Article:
Property prices more or less stagnant in UK in June, latest index shows
Home prices in the UK increased marginally by 0.2% month on month and while they are 3.3% higher compared to a year ago, in real terms they are down by around 1.2%, the latest index report shows.
In Greater London prices edged up by 0.1% in June month on month but average prices remain unchanged since July 2016, according to the data from Home.co.uk.
The highest monthly price rise was in the West Midlands at 0.8%, followed by Scotland up 0.7% and the East Midlands and Wales both up 0.6%. But the report points out that longer marketing times in the East of England, the South East and Greater London reveal that these formerly vigorous property markets are slowing.
The number of properties entering the UK market is up overall by 5% year on year and supply has surged further in the East, London and South East, by 18%, 21% and 14% respectively compared to June 2016.
‘The UK property market has clearly entered a period of stagflation. Our data suggests that home price growth has been lower than inflation for six consecutive months. Whilst the average asking price is 3.3% more than in July 2016, the Retail Price Index (RPI) is rising faster making home prices fall overall, in real terms, by around 1.2%,’ said Doug Shephard, director of Home.co.uk.
He explained that currently only four regions are showing genuine real rises in asset values, namely the East of England, the East Midlands, the West Midlands and the South West. Forecasts are for the RPI to ‘spike’ and fall back to around 3% over the next few years.
‘However, in the wake of the London boom, UK home prices look set to endure several years of low growth, hence this stagflationary period could be rather prolonged. With Greater London, the worst performing area, showing zero price growth year on year, it is the regions that are supporting the current overall growth figure. The main contributors are the East of England, the East Midlands, the West Midlands, and the South West, all with year on year price rises above 4%,’ he added.
The report also show that there has been an unseasonal price dip in the East of England suggests that mounting supply, up 18% in the region, coupled with record high pricing is taking its toll on demand. Shephard believes that looking forward, this region may not contribute to the overall growth figures as before.
Market conditions in the North continue to improve. The time on the market of unsold property has reduced by 5% since July 2016 in both the North East and the North West, although the typical time on the market remains much higher than in the South.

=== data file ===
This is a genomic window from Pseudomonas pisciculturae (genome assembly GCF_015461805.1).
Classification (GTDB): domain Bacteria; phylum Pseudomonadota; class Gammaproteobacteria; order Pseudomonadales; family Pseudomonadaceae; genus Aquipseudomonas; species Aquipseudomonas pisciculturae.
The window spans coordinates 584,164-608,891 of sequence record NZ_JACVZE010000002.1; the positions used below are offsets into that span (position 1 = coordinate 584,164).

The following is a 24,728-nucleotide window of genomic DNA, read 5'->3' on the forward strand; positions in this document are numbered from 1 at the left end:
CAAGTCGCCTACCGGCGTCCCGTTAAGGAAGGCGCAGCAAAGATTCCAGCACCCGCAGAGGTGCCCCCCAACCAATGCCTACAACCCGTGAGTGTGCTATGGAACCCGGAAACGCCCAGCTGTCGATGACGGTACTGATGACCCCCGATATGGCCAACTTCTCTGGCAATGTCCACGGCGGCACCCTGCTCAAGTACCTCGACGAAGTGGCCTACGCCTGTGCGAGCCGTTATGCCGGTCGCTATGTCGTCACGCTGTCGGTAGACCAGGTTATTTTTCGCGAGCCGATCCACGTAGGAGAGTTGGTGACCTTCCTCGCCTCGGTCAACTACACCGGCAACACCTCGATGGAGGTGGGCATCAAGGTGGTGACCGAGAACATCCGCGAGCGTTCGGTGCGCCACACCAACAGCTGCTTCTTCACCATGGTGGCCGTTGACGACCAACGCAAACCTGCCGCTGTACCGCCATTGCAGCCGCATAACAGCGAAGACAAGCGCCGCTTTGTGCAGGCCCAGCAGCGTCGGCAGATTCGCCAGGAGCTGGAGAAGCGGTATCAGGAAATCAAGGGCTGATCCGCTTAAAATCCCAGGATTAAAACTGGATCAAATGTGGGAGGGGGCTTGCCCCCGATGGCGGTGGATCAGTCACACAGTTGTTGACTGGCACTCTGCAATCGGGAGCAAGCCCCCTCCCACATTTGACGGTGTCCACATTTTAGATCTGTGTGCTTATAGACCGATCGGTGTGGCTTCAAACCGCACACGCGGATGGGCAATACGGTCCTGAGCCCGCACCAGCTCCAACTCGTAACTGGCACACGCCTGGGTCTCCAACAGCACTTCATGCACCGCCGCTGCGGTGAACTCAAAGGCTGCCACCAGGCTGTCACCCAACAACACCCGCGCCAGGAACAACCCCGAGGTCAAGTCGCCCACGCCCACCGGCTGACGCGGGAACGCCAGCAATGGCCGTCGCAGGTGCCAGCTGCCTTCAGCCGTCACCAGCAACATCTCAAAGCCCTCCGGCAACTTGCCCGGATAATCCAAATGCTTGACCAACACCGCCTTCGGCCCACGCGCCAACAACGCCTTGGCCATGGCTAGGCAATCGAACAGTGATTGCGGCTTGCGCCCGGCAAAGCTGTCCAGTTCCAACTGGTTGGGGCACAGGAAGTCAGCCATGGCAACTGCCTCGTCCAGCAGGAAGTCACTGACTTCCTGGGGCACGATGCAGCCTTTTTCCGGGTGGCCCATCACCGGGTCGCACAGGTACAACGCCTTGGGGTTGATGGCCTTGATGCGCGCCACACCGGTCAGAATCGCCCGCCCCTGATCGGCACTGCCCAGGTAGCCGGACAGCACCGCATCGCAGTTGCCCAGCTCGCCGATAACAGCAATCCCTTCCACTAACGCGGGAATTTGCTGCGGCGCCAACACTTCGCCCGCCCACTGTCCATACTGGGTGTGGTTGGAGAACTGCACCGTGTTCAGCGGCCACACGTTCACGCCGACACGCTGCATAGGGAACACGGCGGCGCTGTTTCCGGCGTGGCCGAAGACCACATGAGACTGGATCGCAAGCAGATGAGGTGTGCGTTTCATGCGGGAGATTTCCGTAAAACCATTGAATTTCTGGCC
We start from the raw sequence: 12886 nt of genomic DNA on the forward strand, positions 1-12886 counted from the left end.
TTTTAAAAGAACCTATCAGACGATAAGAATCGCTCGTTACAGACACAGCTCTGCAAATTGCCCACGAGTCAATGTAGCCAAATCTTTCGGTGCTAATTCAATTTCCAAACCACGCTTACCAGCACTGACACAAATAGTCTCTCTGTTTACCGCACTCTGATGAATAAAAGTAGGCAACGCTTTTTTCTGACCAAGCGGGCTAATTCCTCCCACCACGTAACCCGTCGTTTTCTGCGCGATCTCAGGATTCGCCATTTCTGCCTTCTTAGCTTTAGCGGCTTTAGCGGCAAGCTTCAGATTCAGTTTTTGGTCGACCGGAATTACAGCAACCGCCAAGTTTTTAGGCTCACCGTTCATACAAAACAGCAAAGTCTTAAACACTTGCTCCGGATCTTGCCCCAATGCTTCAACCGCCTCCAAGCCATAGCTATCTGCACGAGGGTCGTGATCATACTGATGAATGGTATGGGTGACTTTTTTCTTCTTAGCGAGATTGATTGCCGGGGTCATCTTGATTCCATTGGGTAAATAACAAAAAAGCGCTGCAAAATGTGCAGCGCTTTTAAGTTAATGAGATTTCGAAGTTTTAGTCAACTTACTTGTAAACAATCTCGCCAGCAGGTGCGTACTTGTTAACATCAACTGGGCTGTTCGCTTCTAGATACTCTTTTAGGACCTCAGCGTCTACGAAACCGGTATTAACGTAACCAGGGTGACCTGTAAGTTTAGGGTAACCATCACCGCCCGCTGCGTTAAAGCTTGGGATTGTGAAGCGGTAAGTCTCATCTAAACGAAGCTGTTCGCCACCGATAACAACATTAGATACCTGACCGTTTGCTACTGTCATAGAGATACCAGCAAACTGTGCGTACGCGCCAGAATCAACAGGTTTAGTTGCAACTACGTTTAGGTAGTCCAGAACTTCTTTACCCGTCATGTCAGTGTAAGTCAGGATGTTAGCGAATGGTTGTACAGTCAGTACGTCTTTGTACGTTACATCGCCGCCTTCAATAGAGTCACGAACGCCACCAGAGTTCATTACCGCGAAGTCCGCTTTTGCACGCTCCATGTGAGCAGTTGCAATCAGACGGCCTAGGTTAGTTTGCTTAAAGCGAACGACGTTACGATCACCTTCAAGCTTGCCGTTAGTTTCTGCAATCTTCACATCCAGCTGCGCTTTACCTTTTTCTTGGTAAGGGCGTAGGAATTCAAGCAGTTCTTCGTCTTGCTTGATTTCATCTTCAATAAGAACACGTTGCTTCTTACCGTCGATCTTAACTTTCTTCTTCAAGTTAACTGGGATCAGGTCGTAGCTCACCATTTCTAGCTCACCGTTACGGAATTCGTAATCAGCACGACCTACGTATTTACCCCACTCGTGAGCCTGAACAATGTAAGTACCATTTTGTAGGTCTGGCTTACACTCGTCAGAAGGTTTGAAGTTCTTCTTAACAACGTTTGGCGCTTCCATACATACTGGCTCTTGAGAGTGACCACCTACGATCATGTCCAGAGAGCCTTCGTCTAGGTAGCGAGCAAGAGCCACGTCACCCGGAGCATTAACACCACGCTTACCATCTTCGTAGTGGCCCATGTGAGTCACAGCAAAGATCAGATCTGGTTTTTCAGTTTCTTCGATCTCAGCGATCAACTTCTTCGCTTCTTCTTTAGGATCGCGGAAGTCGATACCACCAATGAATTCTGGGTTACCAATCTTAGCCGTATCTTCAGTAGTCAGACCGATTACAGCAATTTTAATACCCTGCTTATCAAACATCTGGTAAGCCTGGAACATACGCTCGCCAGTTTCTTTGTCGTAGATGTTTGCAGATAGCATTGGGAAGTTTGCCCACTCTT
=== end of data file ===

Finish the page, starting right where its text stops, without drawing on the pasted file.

Prices are also rising in the North with home values increasing at a greater rate than in recent years. Annualised growth in the North West is now outpacing London and the South East, but still remains lower than the national average in Yorkshire and the North East.
Wales and Scotland have also shown some moderate growth over the last six months but the typical time on market is not improving in either country. In fact, in Scotland the median is now 5% longer than in July 2016, although falling supply, down 15%, will help support prices going forward, the report explains.
The firm predicts significant price falls in the London region over the autumn and winter months ahead. In July 2016 the annualised rate of increase of home prices was 6.1% but today the same measure is 3.3%.
‘When property prices are rising more slowly than inflation, bricks and mortar becomes a much less attractive proposition for investors. Even with the promise of rental yield, investors in most parts of Greater London will be lucky not to be losing money in the current environment,’ said Shephard.
He pointed out that the South East seems to be following a similar path as London and the East of England looks poised to follow. ‘Should this kind of domino effect take place, and history tells us this is the classic pattern, the UK is going to have a lousy loss making property market,’ he explained.
‘Realistically, interest rates can’t go down any further. In fact, the contrary is likely at some point in the not too distant future, especially since the pound is so weak, and raising the cost of borrowing has, historically, always been the remedy of choice. Clearly this would not bode well for the property market but it is plain to see that the huge boom across most of the UK, precipitated by record low interest rates, appears to be coming to an end,’ he concluded.